DemDaily: The Brokered Convention
February 11, 2020
With today's New Hampshire primary contest, the presidential primary season is well underway, and the focus shifts to the state-by-state count of delegates that will lead to the election of our presidential nominee at the Democratic National Convention this summer.
A field of five top Democratic contenders came out of the Iowa Caucuses and, along with the separate, media-driven candidacy of Michael Bloomberg gaining traction, it is becoming increasingly more likely that no one candidate will go into the convention with enough delegates to capture the nomination outright. Under that scenario, Democrats would be forced into a contested, or brokered convention.
|The candidate who secures a simple majority (50%+1) of the delegate votes in the presidential primaries wins the nomination. In 2020, the magic number is 1,991 to win on the first ballot.|
Over 4,500 delegates will attend the July 13-16, 2020 convention in Milwaukee, Wisconsin, prepared to cast their vote for the Democratic nominee who will take on Donald Trump in November.
National convention delegates are then awarded to presidential candidates based on the percentage of the vote they win in a state primary or caucus. A candidate is only eligible to receive a share of the pledged delegates at stake if they win at least 15% of the vote.
|Based on the results of the February 3, 2020 Iowa Caucus, Pete Buttigieg was awarded 13 convention delegates, Bernie Sanders 12, Elizabeth Warren 8 and Joe Biden 6. A partial recanvass is being conducted.|
Those Pledged Delegates, who cast the vote for the nomination at the convention, must express a presidential candidate preference as a condition of their election.Pledged Delegates are those elected at the district level, or are pledged Party Leaders and Elected officials (PLEOs), At-Large or Alternates.
A second category, unpledged or Automatic Delegates, represent longer-term institutional members of the Party, including DNC members elected to four-year terms at the local level.
They also include Democratic Senate and House Members, Governors and distinguished party leaders like former Presidents, Vice Presidents and Party Chairs.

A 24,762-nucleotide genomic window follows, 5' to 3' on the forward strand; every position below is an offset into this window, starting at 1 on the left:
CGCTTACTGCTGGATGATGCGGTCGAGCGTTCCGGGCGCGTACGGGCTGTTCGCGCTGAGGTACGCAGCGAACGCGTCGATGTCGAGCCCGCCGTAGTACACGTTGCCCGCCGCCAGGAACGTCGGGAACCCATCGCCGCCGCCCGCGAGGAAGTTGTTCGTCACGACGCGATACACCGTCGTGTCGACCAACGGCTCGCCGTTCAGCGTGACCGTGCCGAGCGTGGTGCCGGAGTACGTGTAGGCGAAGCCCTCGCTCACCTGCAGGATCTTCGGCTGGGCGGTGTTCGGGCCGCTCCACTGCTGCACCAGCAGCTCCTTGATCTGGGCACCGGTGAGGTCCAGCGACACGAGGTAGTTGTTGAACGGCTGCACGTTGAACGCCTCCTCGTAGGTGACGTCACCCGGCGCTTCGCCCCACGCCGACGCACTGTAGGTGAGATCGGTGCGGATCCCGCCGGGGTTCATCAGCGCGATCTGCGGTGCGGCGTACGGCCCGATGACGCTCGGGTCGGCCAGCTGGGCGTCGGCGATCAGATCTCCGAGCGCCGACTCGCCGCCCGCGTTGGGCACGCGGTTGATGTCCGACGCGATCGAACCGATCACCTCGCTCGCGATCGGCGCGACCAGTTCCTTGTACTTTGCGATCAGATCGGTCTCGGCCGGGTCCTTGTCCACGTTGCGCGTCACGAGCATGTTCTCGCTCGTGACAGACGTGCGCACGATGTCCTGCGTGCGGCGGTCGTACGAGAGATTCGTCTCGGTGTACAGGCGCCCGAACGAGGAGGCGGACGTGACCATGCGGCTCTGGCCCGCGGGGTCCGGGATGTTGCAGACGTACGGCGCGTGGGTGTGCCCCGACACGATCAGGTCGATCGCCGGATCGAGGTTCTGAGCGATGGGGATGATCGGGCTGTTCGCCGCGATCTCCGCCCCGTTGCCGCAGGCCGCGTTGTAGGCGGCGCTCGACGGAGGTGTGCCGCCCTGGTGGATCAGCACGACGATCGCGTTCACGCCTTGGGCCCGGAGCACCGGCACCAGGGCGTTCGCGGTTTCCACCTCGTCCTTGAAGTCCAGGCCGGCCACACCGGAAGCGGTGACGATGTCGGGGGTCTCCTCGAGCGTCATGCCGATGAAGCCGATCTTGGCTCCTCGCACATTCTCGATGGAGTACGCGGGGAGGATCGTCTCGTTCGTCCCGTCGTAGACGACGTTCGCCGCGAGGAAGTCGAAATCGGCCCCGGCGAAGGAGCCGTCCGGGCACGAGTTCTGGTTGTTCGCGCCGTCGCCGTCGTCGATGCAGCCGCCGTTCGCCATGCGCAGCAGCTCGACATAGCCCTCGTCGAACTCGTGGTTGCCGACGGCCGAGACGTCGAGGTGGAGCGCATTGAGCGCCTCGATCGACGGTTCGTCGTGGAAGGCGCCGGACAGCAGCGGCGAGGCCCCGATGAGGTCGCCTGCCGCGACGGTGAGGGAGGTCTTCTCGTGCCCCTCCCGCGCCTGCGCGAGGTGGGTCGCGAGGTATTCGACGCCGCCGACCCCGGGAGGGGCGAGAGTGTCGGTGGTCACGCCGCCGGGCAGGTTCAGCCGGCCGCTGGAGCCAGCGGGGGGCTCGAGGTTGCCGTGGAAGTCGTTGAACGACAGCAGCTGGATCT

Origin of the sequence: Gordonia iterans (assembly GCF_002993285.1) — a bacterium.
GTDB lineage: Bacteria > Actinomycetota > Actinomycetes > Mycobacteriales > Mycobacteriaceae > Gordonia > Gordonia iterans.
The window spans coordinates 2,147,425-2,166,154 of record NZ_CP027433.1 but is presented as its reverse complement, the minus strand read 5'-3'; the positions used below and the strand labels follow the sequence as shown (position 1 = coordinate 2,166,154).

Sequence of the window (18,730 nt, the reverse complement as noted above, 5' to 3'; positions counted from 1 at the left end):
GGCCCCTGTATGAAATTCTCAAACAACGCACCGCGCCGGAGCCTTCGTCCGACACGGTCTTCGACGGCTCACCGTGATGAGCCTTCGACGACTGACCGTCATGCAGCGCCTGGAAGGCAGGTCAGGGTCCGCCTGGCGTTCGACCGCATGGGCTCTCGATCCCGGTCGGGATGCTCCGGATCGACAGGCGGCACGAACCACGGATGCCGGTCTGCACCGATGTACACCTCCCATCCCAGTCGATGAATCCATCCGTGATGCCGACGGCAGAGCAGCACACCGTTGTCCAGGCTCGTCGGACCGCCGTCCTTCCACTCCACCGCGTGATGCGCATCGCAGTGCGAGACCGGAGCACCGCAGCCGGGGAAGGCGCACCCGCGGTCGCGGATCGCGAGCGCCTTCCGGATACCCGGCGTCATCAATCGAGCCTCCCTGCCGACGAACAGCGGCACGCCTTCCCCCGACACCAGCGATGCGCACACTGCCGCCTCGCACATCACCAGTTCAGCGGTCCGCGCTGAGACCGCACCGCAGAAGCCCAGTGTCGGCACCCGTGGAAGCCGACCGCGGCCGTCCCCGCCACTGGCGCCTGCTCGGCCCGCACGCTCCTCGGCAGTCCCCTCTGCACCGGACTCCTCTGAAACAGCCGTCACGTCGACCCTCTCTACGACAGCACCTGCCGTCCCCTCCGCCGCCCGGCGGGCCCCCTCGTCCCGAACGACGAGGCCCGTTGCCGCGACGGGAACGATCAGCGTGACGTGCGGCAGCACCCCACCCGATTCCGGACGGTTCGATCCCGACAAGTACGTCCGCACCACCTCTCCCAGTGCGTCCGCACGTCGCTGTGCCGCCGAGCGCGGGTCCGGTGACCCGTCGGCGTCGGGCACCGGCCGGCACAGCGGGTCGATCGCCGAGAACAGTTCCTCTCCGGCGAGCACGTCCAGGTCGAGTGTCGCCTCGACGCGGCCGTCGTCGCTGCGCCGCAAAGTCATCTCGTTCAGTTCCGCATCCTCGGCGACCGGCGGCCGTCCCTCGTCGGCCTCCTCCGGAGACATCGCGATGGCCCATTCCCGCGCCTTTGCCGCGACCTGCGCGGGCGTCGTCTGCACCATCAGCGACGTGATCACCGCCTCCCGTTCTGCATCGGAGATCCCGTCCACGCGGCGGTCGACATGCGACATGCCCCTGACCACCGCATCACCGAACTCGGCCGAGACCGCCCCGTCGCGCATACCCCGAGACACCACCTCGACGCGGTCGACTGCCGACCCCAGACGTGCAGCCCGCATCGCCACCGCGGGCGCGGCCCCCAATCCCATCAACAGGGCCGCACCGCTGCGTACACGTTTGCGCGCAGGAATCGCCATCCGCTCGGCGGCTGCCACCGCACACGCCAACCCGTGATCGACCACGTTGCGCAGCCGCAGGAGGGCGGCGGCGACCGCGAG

|Under the new rules adopted in 2018 by the DNC, Automatic Delegates, also formerly known as "super delegates," are convention delegates, and have a vote on all party matters, but do not have a vote on the first ballot in the Democratic presidential nominating process.|
However, if the nomination fight goes to a second ballot, known as a "brokered convention," then they may cast a potentially decisive vote for the candidate of their choosing at that time.
The Brokered Convention
A brokered convention occurs when no single candidate has won enough [pledged/committed] delegates during the presidential primaries and caucuses to have a majority during the first vote at a party's nominating convention.If a second ballot is required, then pledged delegates are freed from their commitment to vote for their first-ballot contender, and may cast their vote for a different candidate.
This is where the brokering comes in among coalitions and campaigns to put one candidate over the top. It is also where negotiations over the potential vice presidential nominee can play a major role.
While there are always discussions of a potentially brokered convention every presidential cycle -- a political junkie's dream -- historically they are very rare.
For Republicans, the last was in 1948, also the first televised convention, when Governor Thomas Dewey (NY) won the nomination on the third ballot over Senator Robert Taft (Ohio) and former Governor Harold Stassen (MN). Dewey later lost the general election contest to Harry S. Truman (D-MO).
Ronald Reagan (R-CA) lost his bid to unseat incumbent President Gerald Ford at the 1976 Republican Convention. Because Ford won on the first ballot, it was not technically considered to have been "brokered."
For the Democrats, it was 1952, when Senator Estes Kefauver (TN) led the race after the primaries, but not the first floor ballot. On the third ballot Governor Adlai Stevenson (IL), with the backing of outgoing President Truman, emerged with the nomination. Stevenson went on to lose the general election to Dwight D. Eisenhower (R-KS).
We still have 48 state primaries or caucuses, and contests in the five US territories and Democrats Abroad between now and the convention.
While the field can be expected to narrow after the March 3rd super Tuesday primaries, history has already been made in the numbers and diversity of contenders, as well as in the money spent by the players. We will see where history takes us.
|DemList will keep you informed on all aspects of the presidential election and 2020 Convention, and will once host the DemList Convention Calendar. Contribute to help us get the DemList Convention Calendar up by the end of February!|
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